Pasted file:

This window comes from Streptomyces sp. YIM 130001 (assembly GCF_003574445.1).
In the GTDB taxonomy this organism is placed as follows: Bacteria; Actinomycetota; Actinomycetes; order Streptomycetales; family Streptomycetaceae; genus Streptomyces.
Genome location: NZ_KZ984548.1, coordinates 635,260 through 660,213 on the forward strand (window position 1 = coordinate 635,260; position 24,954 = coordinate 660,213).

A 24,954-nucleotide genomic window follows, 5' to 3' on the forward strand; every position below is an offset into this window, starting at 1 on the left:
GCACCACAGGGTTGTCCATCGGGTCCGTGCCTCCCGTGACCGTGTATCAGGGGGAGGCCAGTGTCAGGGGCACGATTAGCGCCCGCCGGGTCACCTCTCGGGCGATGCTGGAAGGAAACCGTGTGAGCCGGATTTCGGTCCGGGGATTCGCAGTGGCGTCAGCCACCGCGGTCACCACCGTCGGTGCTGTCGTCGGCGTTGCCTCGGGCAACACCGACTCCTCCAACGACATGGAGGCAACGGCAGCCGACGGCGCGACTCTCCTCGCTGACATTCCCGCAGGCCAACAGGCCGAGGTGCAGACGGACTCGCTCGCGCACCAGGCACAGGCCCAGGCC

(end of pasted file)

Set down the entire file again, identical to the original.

This window comes from Streptomyces sp. YIM 130001 (assembly GCF_003574445.1).
In the GTDB taxonomy this organism is placed as follows: Bacteria; Actinomycetota; Actinomycetes; order Streptomycetales; family Streptomycetaceae; genus Streptomyces.
Genome location: NZ_KZ984548.1, coordinates 635,260 through 660,213 on the forward strand (window position 1 = coordinate 635,260; position 24,954 = coordinate 660,213).

A 24,954-nucleotide genomic window follows, 5' to 3' on the forward strand; every position below is an offset into this window, starting at 1 on the left:
GCACCACAGGGTTGTCCATCGGGTCCGTGCCTCCCGTGACCGTGTATCAGGGGGAGGCCAGTGTCAGGGGCACGATTAGCGCCCGCCGGGTCACCTCTCGGGCGATGCTGGAAGGAAACCGTGTGAGCCGGATTTCGGTCCGGGGATTCGCAGTGGCGTCAGCCACCGCGGTCACCACCGTCGGTGCTGTCGTCGGCGTTGCCTCGGGCAACACCGACTCCTCCAACGACATGGAGGCAACGGCAGCCGACGGCGCGACTCTCCTCGCTGACATTCCCGCAGGCCAACAGGCCGAGGTGCAGACGGACTCGCTCGCGCACCAGGCACAGGCCCAGGCC